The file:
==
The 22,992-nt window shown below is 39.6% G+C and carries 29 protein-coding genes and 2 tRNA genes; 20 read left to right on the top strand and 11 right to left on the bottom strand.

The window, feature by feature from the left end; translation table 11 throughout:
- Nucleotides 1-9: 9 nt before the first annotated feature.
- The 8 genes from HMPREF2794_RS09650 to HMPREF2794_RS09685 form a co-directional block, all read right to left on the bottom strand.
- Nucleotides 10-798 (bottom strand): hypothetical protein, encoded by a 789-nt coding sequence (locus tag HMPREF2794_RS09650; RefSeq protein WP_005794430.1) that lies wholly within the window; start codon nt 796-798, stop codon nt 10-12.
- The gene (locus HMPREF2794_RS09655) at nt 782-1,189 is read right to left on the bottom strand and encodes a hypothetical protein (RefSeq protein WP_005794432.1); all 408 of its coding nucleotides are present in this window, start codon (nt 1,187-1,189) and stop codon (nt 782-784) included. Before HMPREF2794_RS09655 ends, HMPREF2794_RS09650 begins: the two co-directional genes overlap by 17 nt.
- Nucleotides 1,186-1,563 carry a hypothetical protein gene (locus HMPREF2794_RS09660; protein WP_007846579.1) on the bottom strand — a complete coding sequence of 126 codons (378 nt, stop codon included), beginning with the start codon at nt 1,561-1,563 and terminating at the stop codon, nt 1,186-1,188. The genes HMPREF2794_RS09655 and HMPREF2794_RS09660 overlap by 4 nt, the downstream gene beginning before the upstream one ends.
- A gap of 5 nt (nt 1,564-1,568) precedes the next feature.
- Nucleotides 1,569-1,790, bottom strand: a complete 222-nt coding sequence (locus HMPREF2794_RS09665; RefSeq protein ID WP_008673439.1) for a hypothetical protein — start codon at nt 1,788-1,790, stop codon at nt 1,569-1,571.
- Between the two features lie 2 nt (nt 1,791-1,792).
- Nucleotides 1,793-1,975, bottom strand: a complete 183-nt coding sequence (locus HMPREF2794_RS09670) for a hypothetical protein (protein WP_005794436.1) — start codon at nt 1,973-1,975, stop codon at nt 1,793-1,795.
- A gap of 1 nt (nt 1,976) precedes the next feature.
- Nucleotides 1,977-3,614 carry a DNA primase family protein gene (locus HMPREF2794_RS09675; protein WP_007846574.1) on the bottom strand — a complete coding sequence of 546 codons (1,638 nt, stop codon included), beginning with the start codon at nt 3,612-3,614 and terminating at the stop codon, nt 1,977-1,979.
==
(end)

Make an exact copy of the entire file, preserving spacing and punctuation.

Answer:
The 22,992-nt window shown below is 39.6% G+C and carries 29 protein-coding genes and 2 tRNA genes; 20 read left to right on the top strand and 11 right to left on the bottom strand.

The window, feature by feature from the left end; translation table 11 throughout:
- Nucleotides 1-9: 9 nt before the first annotated feature.
- The 8 genes from HMPREF2794_RS09650 to HMPREF2794_RS09685 form a co-directional block, all read right to left on the bottom strand.
- Nucleotides 10-798 (bottom strand): hypothetical protein, encoded by a 789-nt coding sequence (locus tag HMPREF2794_RS09650; RefSeq protein WP_005794430.1) that lies wholly within the window; start codon nt 796-798, stop codon nt 10-12.
- The gene (locus HMPREF2794_RS09655) at nt 782-1,189 is read right to left on the bottom strand and encodes a hypothetical protein (RefSeq protein WP_005794432.1); all 408 of its coding nucleotides are present in this window, start codon (nt 1,187-1,189) and stop codon (nt 782-784) included. Before HMPREF2794_RS09655 ends, HMPREF2794_RS09650 begins: the two co-directional genes overlap by 17 nt.
- Nucleotides 1,186-1,563 carry a hypothetical protein gene (locus HMPREF2794_RS09660; protein WP_007846579.1) on the bottom strand — a complete coding sequence of 126 codons (378 nt, stop codon included), beginning with the start codon at nt 1,561-1,563 and terminating at the stop codon, nt 1,186-1,188. The genes HMPREF2794_RS09655 and HMPREF2794_RS09660 overlap by 4 nt, the downstream gene beginning before the upstream one ends.
- A gap of 5 nt (nt 1,564-1,568) precedes the next feature.
- Nucleotides 1,569-1,790, bottom strand: a complete 222-nt coding sequence (locus HMPREF2794_RS09665; RefSeq protein ID WP_008673439.1) for a hypothetical protein — start codon at nt 1,788-1,790, stop codon at nt 1,569-1,571.
- Between the two features lie 2 nt (nt 1,791-1,792).
- Nucleotides 1,793-1,975, bottom strand: a complete 183-nt coding sequence (locus HMPREF2794_RS09670) for a hypothetical protein (protein WP_005794436.1) — start codon at nt 1,973-1,975, stop codon at nt 1,793-1,795.
- A gap of 1 nt (nt 1,976) precedes the next feature.
- Nucleotides 1,977-3,614 carry a DNA primase family protein gene (locus HMPREF2794_RS09675; protein WP_007846574.1) on the bottom strand — a complete coding sequence of 546 codons (1,638 nt, stop codon included), beginning with the start codon at nt 3,612-3,614 and terminating at the stop codon, nt 1,977-1,979.